Maybe you’ve heard this type of story before: an industrial company announces the start of a major digital initiative. Time goes by, but nothing seems to happen. After many months, and many meetings, there is little to show for the efforts.
Unfortunately for many industrial companies, the tantalizing potential of the power of IIoT, machine learning, and digitalization is proving difficult to realize.
Why does this happen?
Some might point to the software infrastructure – the lack of unified data management systems, or the challenges of connecting legacy information technology (IT) and operating technology (OT) systems to newer cloud technologies. Others might blame the quality or sufficiency of data. Or, when data is available, perhaps the challenge is the lack of capability and understanding in developing appropriate analytics for this data. Organizationally, there may also be challenges related to who owns the problem (and the budget) – is it the IT group, the operating units, the control and instrumentation team, or a corporate digital transformation group?
In fact, the challenges often lie in these areas. However, another problem is also a major factor: a clear and detailed understanding of who the users are and how a new industrial internet of things (IIoT) application will help them make better decisions.
In other words: how will an IIoT investment inform a decision process in a way that’s different and better than the status quo?
It’s a combination of problems
IIoT implementation is, in fact, a software problem. It’s also a data and/or a data science problem. At its root, however, this is a business problem, related to the complex orchestration among business needs and stakeholders, the data analytics approach, and software requirements.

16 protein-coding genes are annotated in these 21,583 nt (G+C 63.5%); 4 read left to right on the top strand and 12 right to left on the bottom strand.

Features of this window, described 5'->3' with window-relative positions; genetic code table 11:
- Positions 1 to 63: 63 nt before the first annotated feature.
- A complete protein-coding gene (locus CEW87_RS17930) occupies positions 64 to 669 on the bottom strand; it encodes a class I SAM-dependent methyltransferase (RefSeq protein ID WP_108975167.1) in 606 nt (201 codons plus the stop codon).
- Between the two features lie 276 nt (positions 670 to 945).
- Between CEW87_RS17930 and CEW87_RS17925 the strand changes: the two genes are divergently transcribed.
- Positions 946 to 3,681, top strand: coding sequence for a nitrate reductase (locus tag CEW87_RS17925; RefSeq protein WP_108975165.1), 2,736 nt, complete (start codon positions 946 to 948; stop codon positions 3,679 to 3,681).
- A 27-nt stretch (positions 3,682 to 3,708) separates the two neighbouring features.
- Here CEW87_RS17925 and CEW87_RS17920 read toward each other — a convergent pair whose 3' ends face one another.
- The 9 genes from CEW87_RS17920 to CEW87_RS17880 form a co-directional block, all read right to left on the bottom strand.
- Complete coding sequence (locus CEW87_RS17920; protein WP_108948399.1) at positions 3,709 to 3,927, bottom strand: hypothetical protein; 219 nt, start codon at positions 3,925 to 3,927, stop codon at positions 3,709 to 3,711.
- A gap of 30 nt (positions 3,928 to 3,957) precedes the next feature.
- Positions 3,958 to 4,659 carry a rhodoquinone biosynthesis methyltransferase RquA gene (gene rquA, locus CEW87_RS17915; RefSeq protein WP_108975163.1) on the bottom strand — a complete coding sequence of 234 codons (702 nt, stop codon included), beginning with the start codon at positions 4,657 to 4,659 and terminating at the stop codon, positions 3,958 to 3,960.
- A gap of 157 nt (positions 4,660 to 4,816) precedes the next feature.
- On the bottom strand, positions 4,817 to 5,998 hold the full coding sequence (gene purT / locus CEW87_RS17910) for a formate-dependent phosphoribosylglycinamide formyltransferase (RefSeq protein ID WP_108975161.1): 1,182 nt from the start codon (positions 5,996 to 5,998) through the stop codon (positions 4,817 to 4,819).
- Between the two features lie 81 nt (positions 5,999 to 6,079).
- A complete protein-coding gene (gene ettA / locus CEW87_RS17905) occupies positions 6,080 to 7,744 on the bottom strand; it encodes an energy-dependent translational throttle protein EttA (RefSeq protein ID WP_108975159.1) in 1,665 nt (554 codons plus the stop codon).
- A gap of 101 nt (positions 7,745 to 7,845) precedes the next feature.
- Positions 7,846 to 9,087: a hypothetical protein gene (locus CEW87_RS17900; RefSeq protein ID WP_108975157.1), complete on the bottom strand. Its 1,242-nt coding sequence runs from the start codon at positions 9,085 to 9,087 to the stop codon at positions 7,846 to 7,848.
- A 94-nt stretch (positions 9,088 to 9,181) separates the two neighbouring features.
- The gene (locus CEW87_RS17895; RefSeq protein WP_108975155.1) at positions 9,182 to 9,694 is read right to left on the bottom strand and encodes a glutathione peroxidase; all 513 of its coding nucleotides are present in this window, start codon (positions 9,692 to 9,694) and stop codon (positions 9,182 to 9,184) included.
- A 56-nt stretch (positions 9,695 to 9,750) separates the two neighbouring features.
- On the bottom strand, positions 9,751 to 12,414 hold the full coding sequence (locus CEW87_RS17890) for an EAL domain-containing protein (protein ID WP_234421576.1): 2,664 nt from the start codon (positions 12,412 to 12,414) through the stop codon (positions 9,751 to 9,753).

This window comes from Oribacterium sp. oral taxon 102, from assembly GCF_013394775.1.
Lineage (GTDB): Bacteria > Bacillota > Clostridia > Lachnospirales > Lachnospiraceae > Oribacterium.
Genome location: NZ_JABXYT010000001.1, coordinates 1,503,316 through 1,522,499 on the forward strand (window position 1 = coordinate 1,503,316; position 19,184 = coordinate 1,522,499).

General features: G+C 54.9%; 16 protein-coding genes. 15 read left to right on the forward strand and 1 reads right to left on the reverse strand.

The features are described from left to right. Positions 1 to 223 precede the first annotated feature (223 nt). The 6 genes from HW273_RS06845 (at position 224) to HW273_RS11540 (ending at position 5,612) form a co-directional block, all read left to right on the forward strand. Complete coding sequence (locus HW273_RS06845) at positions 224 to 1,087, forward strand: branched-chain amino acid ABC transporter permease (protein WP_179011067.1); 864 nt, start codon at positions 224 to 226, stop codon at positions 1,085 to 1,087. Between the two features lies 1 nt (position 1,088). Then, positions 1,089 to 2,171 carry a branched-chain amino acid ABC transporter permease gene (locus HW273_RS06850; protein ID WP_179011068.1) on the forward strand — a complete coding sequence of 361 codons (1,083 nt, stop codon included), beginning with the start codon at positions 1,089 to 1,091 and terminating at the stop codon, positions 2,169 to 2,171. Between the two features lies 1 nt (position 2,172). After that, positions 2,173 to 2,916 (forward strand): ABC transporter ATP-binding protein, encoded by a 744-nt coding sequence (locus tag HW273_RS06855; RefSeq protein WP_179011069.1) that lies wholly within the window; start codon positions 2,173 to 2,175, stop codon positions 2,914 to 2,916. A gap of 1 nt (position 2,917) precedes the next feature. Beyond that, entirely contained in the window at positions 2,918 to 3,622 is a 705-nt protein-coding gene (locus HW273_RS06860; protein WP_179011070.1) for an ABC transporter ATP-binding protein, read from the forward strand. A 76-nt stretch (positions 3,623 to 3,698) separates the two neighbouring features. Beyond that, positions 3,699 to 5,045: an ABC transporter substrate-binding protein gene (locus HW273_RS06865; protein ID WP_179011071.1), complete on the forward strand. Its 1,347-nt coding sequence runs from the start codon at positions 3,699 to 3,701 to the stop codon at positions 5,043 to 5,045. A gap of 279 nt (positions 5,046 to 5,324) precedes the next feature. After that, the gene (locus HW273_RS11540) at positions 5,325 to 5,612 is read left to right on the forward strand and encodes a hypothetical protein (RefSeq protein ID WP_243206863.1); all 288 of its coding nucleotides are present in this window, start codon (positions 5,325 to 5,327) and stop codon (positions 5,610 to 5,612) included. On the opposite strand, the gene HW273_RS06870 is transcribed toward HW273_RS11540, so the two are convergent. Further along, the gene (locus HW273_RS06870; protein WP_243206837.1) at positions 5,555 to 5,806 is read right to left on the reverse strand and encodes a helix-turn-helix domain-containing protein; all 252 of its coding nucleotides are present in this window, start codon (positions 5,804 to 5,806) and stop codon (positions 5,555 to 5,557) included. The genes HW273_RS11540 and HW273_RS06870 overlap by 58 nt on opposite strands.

You need a unified approach
The dirty secret of stalled or failed IIoT projects isn´t any specific discipline, department, or infrastructure need. It’s the unified approach multiple areas must take, and the joint problem-solving and complex orchestration they must agree upon. This is especially challenging with the legacy systems and highly engineered physical environments at core of heavy industries.
Someone needs to take action and make a decision
An IIoT application typically involves a continuous analysis of sensor data from one or more physical assets, sometimes combined with other types of historical or real-time data (such as physical, financial, operational, or other types of information). The output of this analysis informs a business decision, most commonly a human operator’s decision.
This type of approach may cross many organizational and information silos in a company, and potentially involve supplier or third-party data and organizations (such as GPS, AIS or weather) as well. Ultimately, the decision-maker wants to take actions that will tangibly improve the business – by reducing costs, reducing risks, or improving revenue. The process of making better decisions requires complex orchestration across many stakeholders and systems.
This involves explicit coordination
For instance, sensors and data historians may be tied to existing SCADA or control systems and managed by control and instrumentation specialists or third-party vendors. Additional data may reside in separate data stores, ERP systems, third party databases, or even PDFs or spreadsheets in various business units.